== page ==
After the meeting Rev. Long realized he blew it. He didn't give the right answer. What he should have said is that, properly understood, the announcements are one of those places where the rubber of the church's theology hits the road. Indeed, it just may be that by moving seamlessly from "Holy, Holy, Holy" to "the telephone crisis counseling ministry is in need of additional volunteers," by punctuating its soaring praise with the commas of the earthy details of its common life, the church is expressing in its worship one of its most basic convictions about the character of God: "The Word became flesh and dwelt among us....
The Word of God became flesh and dwelt among us . . . and we know this when we deliver shoeboxes filled with gifts for children who don’t hope for a Wii or X-box for Christmas; they hope they will have something to eat before they go to bed.
The Word of God became flesh and dwelt among us . . . and we know this when we deliver food and money for turkeys to North Kent Community Services.
The Word of God became flesh and dwelt among us . . . and we see this when we prepare a lunch for the family of someone who has passed into heaven.
The Word of God became flesh and dwelt among us . . . and we know this when we go, as our deacons and others of you do, to visit and take communion to those who are not able to attend worship and more.
The Word of God became flesh and dwelt among us . . . and we recognize this when we give generously to Christmas Joy, One Great Hour of Sharing, Disaster relief for victims of fires, floods, hurricanes and tsunamis.
The Word of God became flesh and dwelt among us . . . and we see this when we study the Bible together, teach our children, volunteer to serve in the nursery so that parents can have 40 minutes to worship without distraction.
The Word of God became flesh and dwelt among us . . . and we recognized this last summer when this part of the Body of Christ responded with energy and love to meet the needs of one of our church families.
The Church is the Body of Christ in the world today, and much of the world does not recognize it. There’s plenty of criticism, some of it deserved, because we are not Christ; we are not God. We do make mistakes. But we are what Christ chose to do his work here.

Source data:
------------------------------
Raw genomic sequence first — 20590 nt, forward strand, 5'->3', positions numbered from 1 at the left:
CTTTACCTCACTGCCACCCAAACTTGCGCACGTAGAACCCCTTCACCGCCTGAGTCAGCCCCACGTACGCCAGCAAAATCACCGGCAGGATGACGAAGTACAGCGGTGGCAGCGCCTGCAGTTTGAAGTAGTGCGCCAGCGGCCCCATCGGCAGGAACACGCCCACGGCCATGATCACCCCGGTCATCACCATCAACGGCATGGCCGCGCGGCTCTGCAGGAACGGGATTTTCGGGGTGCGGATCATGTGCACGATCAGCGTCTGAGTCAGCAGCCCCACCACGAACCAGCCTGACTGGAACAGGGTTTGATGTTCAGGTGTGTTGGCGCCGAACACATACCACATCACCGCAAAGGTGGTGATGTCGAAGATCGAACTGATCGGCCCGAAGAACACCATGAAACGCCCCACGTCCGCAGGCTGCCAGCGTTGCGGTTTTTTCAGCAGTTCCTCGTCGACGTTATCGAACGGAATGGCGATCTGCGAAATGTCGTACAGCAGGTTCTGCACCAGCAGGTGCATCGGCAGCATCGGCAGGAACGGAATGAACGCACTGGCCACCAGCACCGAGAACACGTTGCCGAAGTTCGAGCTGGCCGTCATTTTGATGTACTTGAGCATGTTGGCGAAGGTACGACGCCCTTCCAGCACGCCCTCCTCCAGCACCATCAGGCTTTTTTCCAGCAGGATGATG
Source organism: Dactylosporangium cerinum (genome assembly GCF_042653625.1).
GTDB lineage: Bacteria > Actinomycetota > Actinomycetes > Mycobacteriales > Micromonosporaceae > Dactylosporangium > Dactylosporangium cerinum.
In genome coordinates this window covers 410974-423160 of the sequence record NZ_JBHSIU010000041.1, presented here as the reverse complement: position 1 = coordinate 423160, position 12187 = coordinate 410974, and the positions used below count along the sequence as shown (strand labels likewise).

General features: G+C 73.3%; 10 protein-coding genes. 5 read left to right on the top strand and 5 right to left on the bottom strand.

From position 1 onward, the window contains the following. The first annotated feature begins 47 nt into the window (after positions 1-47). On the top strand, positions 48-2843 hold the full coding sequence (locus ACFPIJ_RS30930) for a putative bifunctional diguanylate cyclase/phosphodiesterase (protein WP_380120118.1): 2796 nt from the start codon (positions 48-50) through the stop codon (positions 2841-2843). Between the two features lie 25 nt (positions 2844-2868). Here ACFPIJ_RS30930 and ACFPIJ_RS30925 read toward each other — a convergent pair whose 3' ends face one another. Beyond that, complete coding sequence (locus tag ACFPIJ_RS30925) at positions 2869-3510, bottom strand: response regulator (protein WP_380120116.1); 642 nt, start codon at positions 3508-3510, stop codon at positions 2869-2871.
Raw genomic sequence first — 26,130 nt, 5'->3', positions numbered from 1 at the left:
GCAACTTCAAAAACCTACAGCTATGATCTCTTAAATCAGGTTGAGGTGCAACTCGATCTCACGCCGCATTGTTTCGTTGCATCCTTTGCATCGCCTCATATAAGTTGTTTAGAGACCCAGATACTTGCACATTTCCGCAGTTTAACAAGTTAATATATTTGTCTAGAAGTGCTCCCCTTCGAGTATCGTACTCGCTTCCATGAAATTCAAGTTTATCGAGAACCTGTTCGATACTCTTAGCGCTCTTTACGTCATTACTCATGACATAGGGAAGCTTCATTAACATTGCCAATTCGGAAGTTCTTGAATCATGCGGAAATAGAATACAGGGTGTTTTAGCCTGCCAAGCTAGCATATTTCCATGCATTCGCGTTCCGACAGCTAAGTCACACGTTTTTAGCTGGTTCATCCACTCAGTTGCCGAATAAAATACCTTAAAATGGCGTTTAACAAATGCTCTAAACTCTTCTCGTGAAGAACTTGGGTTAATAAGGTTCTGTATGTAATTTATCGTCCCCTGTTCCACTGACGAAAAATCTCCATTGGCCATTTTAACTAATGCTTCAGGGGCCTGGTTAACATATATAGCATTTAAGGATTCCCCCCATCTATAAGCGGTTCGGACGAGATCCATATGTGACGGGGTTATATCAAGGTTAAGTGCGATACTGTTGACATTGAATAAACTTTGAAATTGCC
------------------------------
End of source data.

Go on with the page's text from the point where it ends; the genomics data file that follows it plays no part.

One of my colleagues sent me a link the other night, the content of which I really want to share with you. I don’t know the author’s actual name; his screen name is ‘the unappreciated pastor,’ I gather he pastors a small church somewhere in the Midwest.
Here’s what he wrote about the church today:
Hello my name is church,
I'm sure you've heard a lot about me. I have no shortage of critics. Perhaps you have heard that I am...
A waste of time
You've heard that I am full of:
Maybe you have visited me before and discovered:
Maybe you needed me and I was:
Maybe you joined me and found I was:
Maybe you tried to serve in me but were caught off guard by:
Maybe you left and were surprised that nobody:
Invited you back
Perhaps your experience has driven you to:
Speak negatively of me
Swear to never come back to me
Proclaim that no one needs me
Believe you're better off without me
If this is true, I have something to say to you:
I was wrong
I blew it
I made a huge mistake
But remember, I never said my name was:
My name is church. I welcome the:
I welcome the
I cannot shut my doors to the people who make you:
But I would remind you that we couldn't always worship in the same room.
In the Old Testament there was a division between the:
In order for us to all worship in the same room Christ was:
Which is far worse than being:
So why not come back to church and let all of these messed up people:
I can't promise you that the people will be great. This is church. It's not:
The Celestial city
God wants you here.
The body needs you here.
The world needs your witness here.
You belong here.
Hello, my name is church.
I miss you.
I love you.
Can't wait to see you.
In this imperfect place we call church we have a little family reunion every week. We sing and play and study and read together. Sometimes we have a big meal together, sometimes just a bite of bread and a sip of juice. It’s where we know we are part of the beloved family of God, and everyone, including the weird uncle and the crazy cousin, the critical and the compassionate, the scholar and the beginning student, – everyone – is welcome and wanted.